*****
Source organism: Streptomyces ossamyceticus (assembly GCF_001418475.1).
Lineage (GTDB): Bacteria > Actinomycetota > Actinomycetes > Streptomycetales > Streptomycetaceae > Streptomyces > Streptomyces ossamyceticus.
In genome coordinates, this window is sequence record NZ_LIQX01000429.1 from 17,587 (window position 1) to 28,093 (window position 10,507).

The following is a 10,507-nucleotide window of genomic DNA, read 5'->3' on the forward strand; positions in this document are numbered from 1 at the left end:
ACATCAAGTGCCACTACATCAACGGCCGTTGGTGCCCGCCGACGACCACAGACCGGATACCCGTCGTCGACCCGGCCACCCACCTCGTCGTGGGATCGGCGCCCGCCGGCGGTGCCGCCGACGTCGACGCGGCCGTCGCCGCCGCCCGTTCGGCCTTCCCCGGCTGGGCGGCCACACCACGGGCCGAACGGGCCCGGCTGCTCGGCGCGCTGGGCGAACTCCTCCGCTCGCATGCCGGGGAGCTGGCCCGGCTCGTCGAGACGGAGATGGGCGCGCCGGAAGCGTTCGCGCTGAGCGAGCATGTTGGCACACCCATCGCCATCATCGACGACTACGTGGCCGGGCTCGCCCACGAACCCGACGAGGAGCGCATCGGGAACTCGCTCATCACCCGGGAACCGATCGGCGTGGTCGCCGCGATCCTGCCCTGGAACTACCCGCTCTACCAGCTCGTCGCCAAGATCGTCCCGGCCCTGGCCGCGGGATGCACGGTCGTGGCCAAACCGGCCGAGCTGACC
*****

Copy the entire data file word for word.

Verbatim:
Source organism: Streptomyces ossamyceticus (assembly GCF_001418475.1).
Lineage (GTDB): Bacteria > Actinomycetota > Actinomycetes > Streptomycetales > Streptomycetaceae > Streptomyces > Streptomyces ossamyceticus.
In genome coordinates, this window is sequence record NZ_LIQX01000429.1 from 17,587 (window position 1) to 28,093 (window position 10,507).

The following is a 10,507-nucleotide window of genomic DNA, read 5'->3' on the forward strand; positions in this document are numbered from 1 at the left end:
ACATCAAGTGCCACTACATCAACGGCCGTTGGTGCCCGCCGACGACCACAGACCGGATACCCGTCGTCGACCCGGCCACCCACCTCGTCGTGGGATCGGCGCCCGCCGGCGGTGCCGCCGACGTCGACGCGGCCGTCGCCGCCGCCCGTTCGGCCTTCCCCGGCTGGGCGGCCACACCACGGGCCGAACGGGCCCGGCTGCTCGGCGCGCTGGGCGAACTCCTCCGCTCGCATGCCGGGGAGCTGGCCCGGCTCGTCGAGACGGAGATGGGCGCGCCGGAAGCGTTCGCGCTGAGCGAGCATGTTGGCACACCCATCGCCATCATCGACGACTACGTGGCCGGGCTCGCCCACGAACCCGACGAGGAGCGCATCGGGAACTCGCTCATCACCCGGGAACCGATCGGCGTGGTCGCCGCGATCCTGCCCTGGAACTACCCGCTCTACCAGCTCGTCGCCAAGATCGTCCCGGCCCTGGCCGCGGGATGCACGGTCGTGGCCAAACCGGCCGAGCTGACC